Depo Provera is produced by Pfizer and generic versions are also available. Generally prescribed as a long-acting contraceptive, it has been used off-label for the treatment of endometriosis since the 1950s.
How Depo Provera works
In endometriosis, a tissue similar to the endometrium (the lining of the uterus) develops elsewhere in the body, forming lesions. In response to hormones such as estrogen, the endometrium — as well as the endometrial lesions — thicken and break down. But while the endometrium exits the body as part of the monthly menstrual cycle (if no pregnancy occurs), endometrial lesions cannot because no route exists. This process can lead to inflammation, severe pain, and potentially permanent damage.
As endometriosis is affected by hormonal cycles, these cycles have been the focus of many treatment approaches. Depo Provera is a type of progestin therapy. It is a synthetic, or man-made, version of the female reproductive hormone, progesterone, which together with estrogen is involved in the menstrual cycle. By providing a constant progesterone mimic, Depo Provera suppresses the further production of both progesterone and estrogen.
The exact mechanism behind how it acts to relieve the symptoms of endometriosis is still unknown. However, Depo Provera suppresses the growth of the existing lesions and may prevent new lesions from forming. Depo Provera can also help reduce inflammation caused by endometriosis, which can be a source of pain.
Depo Provera in clinical trials
Depo Provera is a well-established treatment for endometriosis despite not being investigated specifically as an endometriosis treatment in clinical trials. Several studies have used it to compare endometriosis treatments, however, and it has been shown to be effective at easing the symptoms of the disease.
For example, Depo Provera has been shown to be equally as effective at reducing endometriosis-associated pain as other hormone therapies such as Lupron Depot (leuprolide acetate) and Orilissa (elagolix). However, compared to Lupron Depot, Depo Provera has fewer damaging side effects, such as a reduced impact on bone mineral density, which can reduce the risk of osteoporosis when taken long-term. This was demonstrated in a study published in the journal Human Reproduction in 2006.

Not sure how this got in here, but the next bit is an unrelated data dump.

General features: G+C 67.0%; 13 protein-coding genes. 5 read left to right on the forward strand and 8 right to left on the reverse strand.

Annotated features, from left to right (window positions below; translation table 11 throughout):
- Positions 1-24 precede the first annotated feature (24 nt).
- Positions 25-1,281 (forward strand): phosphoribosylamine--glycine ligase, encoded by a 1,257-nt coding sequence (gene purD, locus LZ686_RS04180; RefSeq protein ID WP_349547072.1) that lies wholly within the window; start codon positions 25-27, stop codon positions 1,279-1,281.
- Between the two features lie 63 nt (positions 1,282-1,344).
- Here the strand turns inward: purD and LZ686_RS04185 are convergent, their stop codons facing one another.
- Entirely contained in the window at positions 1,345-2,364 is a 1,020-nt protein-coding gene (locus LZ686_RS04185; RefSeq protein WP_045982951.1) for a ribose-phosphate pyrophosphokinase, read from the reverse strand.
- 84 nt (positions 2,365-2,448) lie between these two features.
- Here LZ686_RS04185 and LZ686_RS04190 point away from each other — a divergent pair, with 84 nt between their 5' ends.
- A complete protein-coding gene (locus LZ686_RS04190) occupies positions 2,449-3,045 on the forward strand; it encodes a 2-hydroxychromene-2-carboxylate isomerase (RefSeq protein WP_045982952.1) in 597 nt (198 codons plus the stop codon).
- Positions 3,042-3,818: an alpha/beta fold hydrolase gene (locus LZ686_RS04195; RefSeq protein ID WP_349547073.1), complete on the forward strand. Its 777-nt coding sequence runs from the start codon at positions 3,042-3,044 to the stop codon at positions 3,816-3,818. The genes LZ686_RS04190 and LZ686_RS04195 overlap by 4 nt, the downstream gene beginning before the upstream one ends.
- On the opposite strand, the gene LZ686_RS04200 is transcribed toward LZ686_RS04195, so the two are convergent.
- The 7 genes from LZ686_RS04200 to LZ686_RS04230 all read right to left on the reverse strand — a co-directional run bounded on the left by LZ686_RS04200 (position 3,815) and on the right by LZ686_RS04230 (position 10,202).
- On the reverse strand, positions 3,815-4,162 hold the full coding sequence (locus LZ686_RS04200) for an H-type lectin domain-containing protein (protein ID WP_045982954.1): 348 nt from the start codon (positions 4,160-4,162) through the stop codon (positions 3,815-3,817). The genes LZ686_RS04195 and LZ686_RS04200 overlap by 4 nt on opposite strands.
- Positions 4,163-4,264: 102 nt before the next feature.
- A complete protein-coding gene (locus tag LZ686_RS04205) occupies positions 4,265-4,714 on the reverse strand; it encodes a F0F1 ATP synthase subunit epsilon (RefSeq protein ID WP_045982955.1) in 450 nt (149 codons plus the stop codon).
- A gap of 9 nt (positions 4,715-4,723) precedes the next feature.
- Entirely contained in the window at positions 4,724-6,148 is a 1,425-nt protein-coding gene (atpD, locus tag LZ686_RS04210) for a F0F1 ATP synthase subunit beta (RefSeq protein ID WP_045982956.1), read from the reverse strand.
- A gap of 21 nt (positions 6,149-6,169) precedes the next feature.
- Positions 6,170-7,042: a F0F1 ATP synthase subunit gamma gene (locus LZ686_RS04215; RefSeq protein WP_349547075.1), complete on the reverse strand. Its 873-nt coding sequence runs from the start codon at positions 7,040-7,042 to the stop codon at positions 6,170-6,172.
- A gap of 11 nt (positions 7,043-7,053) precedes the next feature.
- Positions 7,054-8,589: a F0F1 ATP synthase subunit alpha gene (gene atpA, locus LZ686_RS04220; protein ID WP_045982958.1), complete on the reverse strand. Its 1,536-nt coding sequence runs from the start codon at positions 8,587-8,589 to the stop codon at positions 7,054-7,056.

A randomized, double-blind, Phase 2 trial (NCT00437658) compared Orilissa and Depo Provera. In total, 252 endometriosis patients were enrolled at 58 U.S.-based sites. The results, published in Reproductive Sciences, demonstrated that both therapies were equally effective at reducing pain with minimal effect on bone mineral density over a 24-week period.
The PRE-EMPT study (EudraCT Number: 2013-001984-21) is currently recruiting women, ages 16 to 45 who are currently scheduled to have laparoscopy surgery to treat endometriosis, at several sites across the U.K. This is a randomized controlled trial that aims to assess whether long-acting progesterone therapy is more effective at reducing endometriosis symptoms compared to the combined oral contraceptive pill or no hormone therapy, following surgery to remove lesions. The treatment arms include Depo Provera, Mirena (levonorgestrel coil), the combined oral contraceptive pill, or no medical treatment.
Its main outcome is the recurrence of symptoms after 36 months, determined by the 30-point endometriosis health profile (EHP-30). The comparison will also take into account other measures, such as the cost of the medication and the type and severity of side effects.
At the last update, the PRE-EMPT trial had enrolled 121 patients of an estimated 400.
Depo Provera is administered as an injection, generally once every three months.
The long-term use of Depo Provera can reduce bone mineral density, which may lead to osteoporosis. However, bone density should slowly return to normal after stopping injections. Other side effects include headaches, acne, hair loss, decreased sex drive, mood swings, and weight gain.
As it is a contraceptive medication, Depo Provera should not be taken by women who are intending or trying to conceive.
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